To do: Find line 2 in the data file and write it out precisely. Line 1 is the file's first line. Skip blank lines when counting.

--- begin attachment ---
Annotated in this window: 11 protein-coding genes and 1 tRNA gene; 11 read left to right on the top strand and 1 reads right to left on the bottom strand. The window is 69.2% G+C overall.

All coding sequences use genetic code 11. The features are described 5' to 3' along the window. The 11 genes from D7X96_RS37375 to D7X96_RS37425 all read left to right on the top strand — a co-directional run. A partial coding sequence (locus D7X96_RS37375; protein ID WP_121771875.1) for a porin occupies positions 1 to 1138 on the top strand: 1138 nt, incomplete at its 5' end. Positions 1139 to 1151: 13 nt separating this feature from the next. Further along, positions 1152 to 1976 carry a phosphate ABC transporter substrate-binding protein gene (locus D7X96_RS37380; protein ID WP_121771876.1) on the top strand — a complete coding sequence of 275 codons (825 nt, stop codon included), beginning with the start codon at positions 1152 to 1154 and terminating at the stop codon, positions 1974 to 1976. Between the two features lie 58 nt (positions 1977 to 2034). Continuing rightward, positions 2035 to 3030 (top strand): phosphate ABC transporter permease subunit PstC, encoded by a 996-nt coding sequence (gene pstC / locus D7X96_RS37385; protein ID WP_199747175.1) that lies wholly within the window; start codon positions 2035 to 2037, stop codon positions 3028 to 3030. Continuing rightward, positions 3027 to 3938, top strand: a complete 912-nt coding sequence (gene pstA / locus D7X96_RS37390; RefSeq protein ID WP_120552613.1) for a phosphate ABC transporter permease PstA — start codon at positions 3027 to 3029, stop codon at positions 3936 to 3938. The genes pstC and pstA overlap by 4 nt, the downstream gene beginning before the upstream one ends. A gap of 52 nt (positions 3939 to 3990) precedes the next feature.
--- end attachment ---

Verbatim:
All coding sequences use genetic code 11. The features are described 5' to 3' along the window. The 11 genes from D7X96_RS37375 to D7X96_RS37425 all read left to right on the top strand — a co-directional run. A partial coding sequence (locus D7X96_RS37375; protein ID WP_121771875.1) for a porin occupies positions 1 to 1138 on the top strand: 1138 nt, incomplete at its 5' end. Positions 1139 to 1151: 13 nt separating this feature from the next. Further along, positions 1152 to 1976 carry a phosphate ABC transporter substrate-binding protein gene (locus D7X96_RS37380; protein ID WP_121771876.1) on the top strand — a complete coding sequence of 275 codons (825 nt, stop codon included), beginning with the start codon at positions 1152 to 1154 and terminating at the stop codon, positions 1974 to 1976. Between the two features lie 58 nt (positions 1977 to 2034). Continuing rightward, positions 2035 to 3030 (top strand): phosphate ABC transporter permease subunit PstC, encoded by a 996-nt coding sequence (gene pstC / locus D7X96_RS37385; protein ID WP_199747175.1) that lies wholly within the window; start codon positions 2035 to 2037, stop codon positions 3028 to 3030. Continuing rightward, positions 3027 to 3938, top strand: a complete 912-nt coding sequence (gene pstA / locus D7X96_RS37390; RefSeq protein ID WP_120552613.1) for a phosphate ABC transporter permease PstA — start codon at positions 3027 to 3029, stop codon at positions 3936 to 3938. The genes pstC and pstA overlap by 4 nt, the downstream gene beginning before the upstream one ends. A gap of 52 nt (positions 3939 to 3990) precedes the next feature.